## Resolution for schemes and status of the problem

It is easy to extend the definition of resolution to all schemes. Not all schemes have resolutions of their singularities: Grothendieck (1965, section 7.9) showed that if a locally Noetherian scheme X has the property that one can resolve the singularities of any finite integral scheme over X, then X must be quasi-excellent. Grothendieck also suggested that the converse might hold: in other words, if a locally Noetherian scheme X is reduced and quasi excellent, then it is possible to resolve its singularities. When X is defined over a field of characteristic 0, this follows from Hironaka's theorem. In general it would follow if it is possible to resolve the singularities of all integral complete local rings.

Writing towards the end of the 1960s, Grothendieck identified two foundational problems in algebraic geometry as having the greatest urgency: resolution was one, the other being the standard conjectures.[1]

## Method of proof in characteristic zero

There are many constructions of strong desingularization but all of them give essentially the same result. In every case the global object (the variety to be desingularized) is replaced by local data (the ideal sheaf of the variety and those of the exceptional divisors and some orders that represents how much should be resolved the ideal in that step). With this local data the centers of blowing-up are defined. The centers will be defined locally and therefore it is a problem to guarantee that they will match up into a global center. This can be done by defining what blowings-up are allowed to resolve each ideal. Done this appropriately will make the centers match automatically. Another way is to define a local invariant depending on the variety and the history of the resolution (the previous local centers) so that the centers consist of the maximum locus of the invariant. The definition of this is made such that making this choice is meaningful, giving smooth centers transversal to the exceptional divisors.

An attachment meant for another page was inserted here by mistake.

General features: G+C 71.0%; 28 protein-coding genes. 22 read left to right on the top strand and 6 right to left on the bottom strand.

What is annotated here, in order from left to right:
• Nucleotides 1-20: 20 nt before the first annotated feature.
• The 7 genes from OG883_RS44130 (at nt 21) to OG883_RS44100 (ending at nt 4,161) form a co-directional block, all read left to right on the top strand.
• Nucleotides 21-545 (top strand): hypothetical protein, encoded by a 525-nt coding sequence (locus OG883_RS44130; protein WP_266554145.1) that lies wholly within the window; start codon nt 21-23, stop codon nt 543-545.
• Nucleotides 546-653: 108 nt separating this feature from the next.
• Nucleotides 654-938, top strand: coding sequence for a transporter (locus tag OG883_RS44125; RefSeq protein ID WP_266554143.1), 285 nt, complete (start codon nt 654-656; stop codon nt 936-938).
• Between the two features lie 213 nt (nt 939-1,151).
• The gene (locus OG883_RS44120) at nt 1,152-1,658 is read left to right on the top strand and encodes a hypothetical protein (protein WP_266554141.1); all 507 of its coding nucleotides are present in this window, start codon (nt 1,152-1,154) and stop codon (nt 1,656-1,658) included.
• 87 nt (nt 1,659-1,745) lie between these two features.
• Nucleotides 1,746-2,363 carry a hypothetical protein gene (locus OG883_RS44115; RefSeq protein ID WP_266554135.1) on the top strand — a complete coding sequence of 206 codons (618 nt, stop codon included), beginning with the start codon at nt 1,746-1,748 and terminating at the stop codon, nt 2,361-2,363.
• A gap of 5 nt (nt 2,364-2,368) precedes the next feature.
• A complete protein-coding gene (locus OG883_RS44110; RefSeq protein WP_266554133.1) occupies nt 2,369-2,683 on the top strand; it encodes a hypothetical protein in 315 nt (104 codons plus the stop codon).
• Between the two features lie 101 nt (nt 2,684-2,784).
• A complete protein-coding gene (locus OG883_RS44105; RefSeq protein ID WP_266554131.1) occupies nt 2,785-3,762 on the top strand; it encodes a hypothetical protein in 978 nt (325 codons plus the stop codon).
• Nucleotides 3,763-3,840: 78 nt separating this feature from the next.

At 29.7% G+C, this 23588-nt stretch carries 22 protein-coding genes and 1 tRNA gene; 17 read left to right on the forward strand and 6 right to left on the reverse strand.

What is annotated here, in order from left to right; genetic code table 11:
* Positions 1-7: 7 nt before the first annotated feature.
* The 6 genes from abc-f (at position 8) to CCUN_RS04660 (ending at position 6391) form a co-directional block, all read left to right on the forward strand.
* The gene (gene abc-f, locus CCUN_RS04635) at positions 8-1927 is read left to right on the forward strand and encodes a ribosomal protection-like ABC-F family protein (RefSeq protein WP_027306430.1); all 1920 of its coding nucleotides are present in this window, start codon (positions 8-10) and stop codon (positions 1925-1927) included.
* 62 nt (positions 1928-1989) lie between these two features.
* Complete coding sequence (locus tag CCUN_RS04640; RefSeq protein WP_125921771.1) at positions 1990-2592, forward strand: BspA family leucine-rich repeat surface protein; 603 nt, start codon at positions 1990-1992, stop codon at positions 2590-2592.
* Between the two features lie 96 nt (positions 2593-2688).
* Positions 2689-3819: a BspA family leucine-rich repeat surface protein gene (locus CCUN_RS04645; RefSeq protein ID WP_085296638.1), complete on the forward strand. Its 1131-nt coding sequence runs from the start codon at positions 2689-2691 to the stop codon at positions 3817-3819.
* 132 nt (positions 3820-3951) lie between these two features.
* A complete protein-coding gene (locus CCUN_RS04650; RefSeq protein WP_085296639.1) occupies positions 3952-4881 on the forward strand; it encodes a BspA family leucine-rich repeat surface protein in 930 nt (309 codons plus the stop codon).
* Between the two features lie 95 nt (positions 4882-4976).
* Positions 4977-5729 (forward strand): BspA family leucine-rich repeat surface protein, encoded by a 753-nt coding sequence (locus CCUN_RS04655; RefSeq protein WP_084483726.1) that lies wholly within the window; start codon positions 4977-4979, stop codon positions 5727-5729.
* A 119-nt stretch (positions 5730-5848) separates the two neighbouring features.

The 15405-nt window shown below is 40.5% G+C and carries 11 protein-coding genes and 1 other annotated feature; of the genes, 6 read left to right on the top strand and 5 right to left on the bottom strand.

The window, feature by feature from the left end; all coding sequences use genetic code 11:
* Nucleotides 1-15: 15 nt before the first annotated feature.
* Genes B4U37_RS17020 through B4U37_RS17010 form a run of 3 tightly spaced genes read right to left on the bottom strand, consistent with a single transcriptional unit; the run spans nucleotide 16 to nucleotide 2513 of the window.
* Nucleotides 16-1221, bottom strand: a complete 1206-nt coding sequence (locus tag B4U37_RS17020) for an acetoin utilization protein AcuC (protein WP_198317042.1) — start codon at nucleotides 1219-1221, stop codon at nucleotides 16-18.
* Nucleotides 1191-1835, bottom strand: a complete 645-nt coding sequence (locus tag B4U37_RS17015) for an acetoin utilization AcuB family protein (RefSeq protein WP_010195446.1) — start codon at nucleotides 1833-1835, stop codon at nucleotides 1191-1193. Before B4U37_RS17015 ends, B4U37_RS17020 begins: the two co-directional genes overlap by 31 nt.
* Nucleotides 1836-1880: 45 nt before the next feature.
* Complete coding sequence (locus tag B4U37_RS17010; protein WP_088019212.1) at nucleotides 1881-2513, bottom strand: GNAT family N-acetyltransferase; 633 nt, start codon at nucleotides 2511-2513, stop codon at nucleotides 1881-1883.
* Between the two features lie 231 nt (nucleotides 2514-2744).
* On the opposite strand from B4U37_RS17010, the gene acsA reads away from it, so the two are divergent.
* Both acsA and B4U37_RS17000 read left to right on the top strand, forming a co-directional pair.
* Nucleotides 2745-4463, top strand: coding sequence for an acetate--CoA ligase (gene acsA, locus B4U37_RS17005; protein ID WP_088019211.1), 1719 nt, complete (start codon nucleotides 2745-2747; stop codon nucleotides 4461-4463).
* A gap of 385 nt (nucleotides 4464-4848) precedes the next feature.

In either case the problem is reduced to resolve singularities of the tuple formed by the ideal sheaf and the extra data (the exceptional divisors and the order, d, to which the resolution should go for that ideal). This tuple is called a marked ideal and the set of points in which the order of the ideal is larger than d is called its co-support. The proof that there is a resolution for the marked ideals is done by induction on dimension. The induction breaks in two steps:

1. Functorial desingularization of marked ideal of dimension n − 1 implies functorial desingularization of marked ideals of maximal order of dimension n.
2. Functorial desingularization of marked ideals of maximal order of dimension n implies functorial desingularization of (a general) marked ideal of dimension n.

Here we say that a marked ideal is of maximal order if at some point of its co-support the order of the ideal is equal to d. A key ingredient in the strong resolution is the use of the Hilbert–Samuel function of the local rings of the points in the variety. This is one of the components of the resolution invariant.

## Other variants of resolutions of singularities

• It happens that after the resolution the total transform, the union of the strict transform, X, and the exceptional divisors, is a variety with singularities of the simple normal crossings type. Then it is natural to consider the possibility of resolving singularities without resolving this type of singularities, this is finding a resolution that is an isomorphism over the set of smooth and simple normal crossing points. When X is a divisor, i.e. it can be embedded as a codimension one subvariety in a smooth variety it is known to be true the existence of the strong resolution avoiding simple normal crossing points. The general case or generalizations to avoid different types of singularities are still not known.
• Some cases are known to be not true. For example, it is not possible to resolve singularities avoiding blowing-up the normal crossings singularities. In fact, to resolve the pinch point singularity the whole singular locus needs to be blown up, including points where normal crossing singularities are present. Also it is not possible to get a strong resolution functorial with respect to every morphism.

## Notes

1. ^ [1] (last sentence of paper, p.198).

• Some pictures of singularities and their resolutions
• SINGULAR: a computer algebra system with packages for resolving singularities.
• Notes and lectures for the Working Week on Resolution of Singularities Tirol 1997, September 7-14, 1997, Obergurgl, Tirol, Austria
• Lecture notes from the Summer School on Resolution of Singularities, June 2006, Trieste, Italy.
• desing - A computer program for resolution of singularities